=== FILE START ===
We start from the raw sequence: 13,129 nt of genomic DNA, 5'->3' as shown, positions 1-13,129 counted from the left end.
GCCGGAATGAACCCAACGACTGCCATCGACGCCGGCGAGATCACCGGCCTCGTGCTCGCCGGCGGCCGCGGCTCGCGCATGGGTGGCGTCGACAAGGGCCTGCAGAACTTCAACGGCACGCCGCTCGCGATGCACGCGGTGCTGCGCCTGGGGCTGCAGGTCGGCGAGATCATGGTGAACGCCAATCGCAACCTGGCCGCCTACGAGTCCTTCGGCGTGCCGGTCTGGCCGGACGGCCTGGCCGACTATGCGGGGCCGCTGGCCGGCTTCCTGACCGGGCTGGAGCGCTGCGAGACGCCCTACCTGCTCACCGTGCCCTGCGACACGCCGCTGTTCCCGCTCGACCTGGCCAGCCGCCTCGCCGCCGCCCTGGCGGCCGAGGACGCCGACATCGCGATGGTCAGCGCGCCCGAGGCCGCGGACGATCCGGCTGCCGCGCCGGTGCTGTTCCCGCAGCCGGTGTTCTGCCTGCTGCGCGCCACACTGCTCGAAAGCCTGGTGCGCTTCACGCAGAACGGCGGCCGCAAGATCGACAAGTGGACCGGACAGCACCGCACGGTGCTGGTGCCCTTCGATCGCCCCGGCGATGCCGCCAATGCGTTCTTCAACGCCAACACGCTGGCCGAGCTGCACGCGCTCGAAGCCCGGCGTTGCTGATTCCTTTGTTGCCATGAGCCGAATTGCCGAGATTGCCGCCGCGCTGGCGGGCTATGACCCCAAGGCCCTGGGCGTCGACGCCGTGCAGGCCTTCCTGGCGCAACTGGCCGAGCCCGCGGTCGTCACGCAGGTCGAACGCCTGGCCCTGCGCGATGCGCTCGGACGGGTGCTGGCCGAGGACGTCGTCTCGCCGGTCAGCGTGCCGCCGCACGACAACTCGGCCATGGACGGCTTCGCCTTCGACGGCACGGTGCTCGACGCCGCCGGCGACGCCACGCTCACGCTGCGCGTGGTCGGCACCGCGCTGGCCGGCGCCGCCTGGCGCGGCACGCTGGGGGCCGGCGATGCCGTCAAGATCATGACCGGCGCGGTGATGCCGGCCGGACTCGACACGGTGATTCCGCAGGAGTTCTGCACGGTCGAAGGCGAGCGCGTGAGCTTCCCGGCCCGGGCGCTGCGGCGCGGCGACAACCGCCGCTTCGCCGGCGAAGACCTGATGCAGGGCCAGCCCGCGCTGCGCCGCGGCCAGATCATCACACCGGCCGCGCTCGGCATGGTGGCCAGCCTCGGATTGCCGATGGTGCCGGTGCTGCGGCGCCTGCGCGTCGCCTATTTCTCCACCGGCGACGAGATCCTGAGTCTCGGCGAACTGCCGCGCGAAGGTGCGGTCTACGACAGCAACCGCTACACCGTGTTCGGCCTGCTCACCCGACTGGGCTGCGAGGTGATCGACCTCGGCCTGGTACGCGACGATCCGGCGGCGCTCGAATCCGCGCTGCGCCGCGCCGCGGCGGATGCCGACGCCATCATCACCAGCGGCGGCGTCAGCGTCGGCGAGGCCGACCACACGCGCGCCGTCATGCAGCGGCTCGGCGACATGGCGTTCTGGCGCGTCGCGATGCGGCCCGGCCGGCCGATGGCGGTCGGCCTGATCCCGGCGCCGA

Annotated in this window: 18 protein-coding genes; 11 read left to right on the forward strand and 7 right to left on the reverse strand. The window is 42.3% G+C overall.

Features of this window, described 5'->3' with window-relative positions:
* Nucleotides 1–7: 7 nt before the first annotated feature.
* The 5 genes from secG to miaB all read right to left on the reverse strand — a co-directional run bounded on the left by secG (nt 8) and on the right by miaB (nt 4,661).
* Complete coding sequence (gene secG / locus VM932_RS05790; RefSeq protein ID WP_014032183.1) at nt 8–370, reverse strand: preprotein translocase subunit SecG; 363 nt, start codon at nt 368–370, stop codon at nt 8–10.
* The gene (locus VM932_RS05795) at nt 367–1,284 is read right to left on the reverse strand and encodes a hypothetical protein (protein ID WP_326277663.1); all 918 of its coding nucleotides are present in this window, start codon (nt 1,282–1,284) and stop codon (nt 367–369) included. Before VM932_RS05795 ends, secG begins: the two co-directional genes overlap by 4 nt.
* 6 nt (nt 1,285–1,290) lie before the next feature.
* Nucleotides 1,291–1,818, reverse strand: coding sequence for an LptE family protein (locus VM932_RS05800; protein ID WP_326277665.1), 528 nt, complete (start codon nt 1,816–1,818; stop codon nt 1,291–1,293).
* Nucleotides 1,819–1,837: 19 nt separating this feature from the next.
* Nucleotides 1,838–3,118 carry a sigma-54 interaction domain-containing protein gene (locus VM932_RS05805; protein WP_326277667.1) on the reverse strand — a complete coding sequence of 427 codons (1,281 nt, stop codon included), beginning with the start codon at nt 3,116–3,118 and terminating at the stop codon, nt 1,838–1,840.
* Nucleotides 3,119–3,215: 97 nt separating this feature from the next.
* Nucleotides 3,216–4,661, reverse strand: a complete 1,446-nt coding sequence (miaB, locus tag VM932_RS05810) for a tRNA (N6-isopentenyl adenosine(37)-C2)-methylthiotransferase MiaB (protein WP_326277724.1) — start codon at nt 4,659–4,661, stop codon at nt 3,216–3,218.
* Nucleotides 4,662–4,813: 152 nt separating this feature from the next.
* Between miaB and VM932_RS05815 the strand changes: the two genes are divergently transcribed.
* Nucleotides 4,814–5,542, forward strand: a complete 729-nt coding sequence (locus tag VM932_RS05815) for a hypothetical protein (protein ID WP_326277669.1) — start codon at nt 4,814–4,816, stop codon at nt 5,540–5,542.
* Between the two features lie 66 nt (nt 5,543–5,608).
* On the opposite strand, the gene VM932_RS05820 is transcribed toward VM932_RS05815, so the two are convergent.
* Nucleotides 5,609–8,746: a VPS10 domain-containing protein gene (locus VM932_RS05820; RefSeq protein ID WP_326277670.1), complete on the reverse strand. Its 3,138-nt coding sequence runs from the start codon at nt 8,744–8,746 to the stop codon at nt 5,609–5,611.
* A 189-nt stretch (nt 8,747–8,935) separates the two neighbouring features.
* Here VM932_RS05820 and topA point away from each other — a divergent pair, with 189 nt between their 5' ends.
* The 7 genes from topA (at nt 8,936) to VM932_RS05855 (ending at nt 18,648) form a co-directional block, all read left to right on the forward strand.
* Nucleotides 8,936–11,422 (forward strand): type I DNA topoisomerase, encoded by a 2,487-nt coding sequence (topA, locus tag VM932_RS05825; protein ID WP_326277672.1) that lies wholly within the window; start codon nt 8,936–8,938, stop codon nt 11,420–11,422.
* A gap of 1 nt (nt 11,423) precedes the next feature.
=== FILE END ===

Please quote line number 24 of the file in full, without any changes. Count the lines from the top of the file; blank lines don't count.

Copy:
* Nucleotides 8,936–11,422 (forward strand): type I DNA topoisomerase, encoded by a 2,487-nt coding sequence (topA, locus tag VM932_RS05825; protein ID WP_326277672.1) that lies wholly within the window; start codon nt 8,936–8,938, stop codon nt 11,420–11,422.